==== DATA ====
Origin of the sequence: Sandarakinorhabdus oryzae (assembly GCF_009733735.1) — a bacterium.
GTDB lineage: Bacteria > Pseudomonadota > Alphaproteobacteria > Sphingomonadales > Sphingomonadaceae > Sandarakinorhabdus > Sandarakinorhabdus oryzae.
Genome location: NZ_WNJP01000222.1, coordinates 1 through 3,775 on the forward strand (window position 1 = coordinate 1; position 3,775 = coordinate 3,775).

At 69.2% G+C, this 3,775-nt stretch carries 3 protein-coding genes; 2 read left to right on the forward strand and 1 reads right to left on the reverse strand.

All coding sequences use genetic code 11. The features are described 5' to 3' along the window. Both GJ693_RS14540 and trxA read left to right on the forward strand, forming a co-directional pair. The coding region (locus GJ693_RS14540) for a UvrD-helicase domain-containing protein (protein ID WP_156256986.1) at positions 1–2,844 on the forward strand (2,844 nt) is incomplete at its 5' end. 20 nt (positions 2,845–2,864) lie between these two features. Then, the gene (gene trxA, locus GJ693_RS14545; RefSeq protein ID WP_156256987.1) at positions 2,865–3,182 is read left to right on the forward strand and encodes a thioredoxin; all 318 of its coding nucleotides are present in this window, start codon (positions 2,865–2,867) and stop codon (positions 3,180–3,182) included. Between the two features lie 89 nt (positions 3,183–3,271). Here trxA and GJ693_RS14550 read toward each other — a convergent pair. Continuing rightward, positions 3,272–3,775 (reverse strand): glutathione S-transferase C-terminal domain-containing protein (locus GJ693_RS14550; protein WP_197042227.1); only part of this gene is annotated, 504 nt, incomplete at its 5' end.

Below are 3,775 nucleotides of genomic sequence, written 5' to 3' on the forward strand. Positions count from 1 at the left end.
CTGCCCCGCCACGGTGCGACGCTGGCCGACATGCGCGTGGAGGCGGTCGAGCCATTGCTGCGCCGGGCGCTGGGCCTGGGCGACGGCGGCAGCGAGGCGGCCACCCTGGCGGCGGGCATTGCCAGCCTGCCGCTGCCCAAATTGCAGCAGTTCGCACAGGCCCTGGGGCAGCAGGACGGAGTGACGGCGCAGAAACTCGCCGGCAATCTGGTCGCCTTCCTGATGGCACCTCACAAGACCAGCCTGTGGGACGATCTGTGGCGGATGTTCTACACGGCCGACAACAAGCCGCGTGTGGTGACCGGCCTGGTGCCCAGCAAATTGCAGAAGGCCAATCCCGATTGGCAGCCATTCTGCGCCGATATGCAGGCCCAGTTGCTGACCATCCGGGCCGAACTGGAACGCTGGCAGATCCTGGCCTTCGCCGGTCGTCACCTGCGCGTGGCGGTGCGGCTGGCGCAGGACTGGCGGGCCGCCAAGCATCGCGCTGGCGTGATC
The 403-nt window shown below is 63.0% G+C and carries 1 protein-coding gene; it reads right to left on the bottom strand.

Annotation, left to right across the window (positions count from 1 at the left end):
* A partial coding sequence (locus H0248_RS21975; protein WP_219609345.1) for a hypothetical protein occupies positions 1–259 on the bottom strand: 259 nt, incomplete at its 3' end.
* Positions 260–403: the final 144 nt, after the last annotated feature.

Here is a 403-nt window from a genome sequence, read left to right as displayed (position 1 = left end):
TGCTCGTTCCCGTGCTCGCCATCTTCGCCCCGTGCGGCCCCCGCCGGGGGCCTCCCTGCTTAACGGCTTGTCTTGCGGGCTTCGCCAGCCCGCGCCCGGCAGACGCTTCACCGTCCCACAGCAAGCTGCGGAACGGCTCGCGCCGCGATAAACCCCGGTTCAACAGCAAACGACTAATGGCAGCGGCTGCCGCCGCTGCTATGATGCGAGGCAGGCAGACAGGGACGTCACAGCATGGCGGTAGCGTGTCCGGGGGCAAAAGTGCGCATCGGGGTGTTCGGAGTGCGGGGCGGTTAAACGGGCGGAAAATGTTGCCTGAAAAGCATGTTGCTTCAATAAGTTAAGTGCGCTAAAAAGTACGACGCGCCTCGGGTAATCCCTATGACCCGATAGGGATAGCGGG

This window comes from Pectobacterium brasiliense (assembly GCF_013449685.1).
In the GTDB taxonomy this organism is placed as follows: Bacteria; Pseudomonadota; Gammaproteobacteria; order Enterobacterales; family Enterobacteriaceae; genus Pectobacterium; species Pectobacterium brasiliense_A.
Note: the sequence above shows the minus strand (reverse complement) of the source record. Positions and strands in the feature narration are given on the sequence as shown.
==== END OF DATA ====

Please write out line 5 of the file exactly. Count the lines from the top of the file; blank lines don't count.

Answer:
All coding sequences use genetic code 11. The features are described 5' to 3' along the window. Both GJ693_RS14540 and trxA read left to right on the forward strand, forming a co-directional pair. The coding region (locus GJ693_RS14540) for a UvrD-helicase domain-containing protein (protein ID WP_156256986.1) at positions 1–2,844 on the forward strand (2,844 nt) is incomplete at its 5' end. 20 nt (positions 2,845–2,864) lie between these two features. Then, the gene (gene trxA, locus GJ693_RS14545; RefSeq protein ID WP_156256987.1) at positions 2,865–3,182 is read left to right on the forward strand and encodes a thioredoxin; all 318 of its coding nucleotides are present in this window, start codon (positions 2,865–2,867) and stop codon (positions 3,180–3,182) included. Between the two features lie 89 nt (positions 3,183–3,271). Here trxA and GJ693_RS14550 read toward each other — a convergent pair. Continuing rightward, positions 3,272–3,775 (reverse strand): glutathione S-transferase C-terminal domain-containing protein (locus GJ693_RS14550; protein WP_197042227.1); only part of this gene is annotated, 504 nt, incomplete at its 5' end.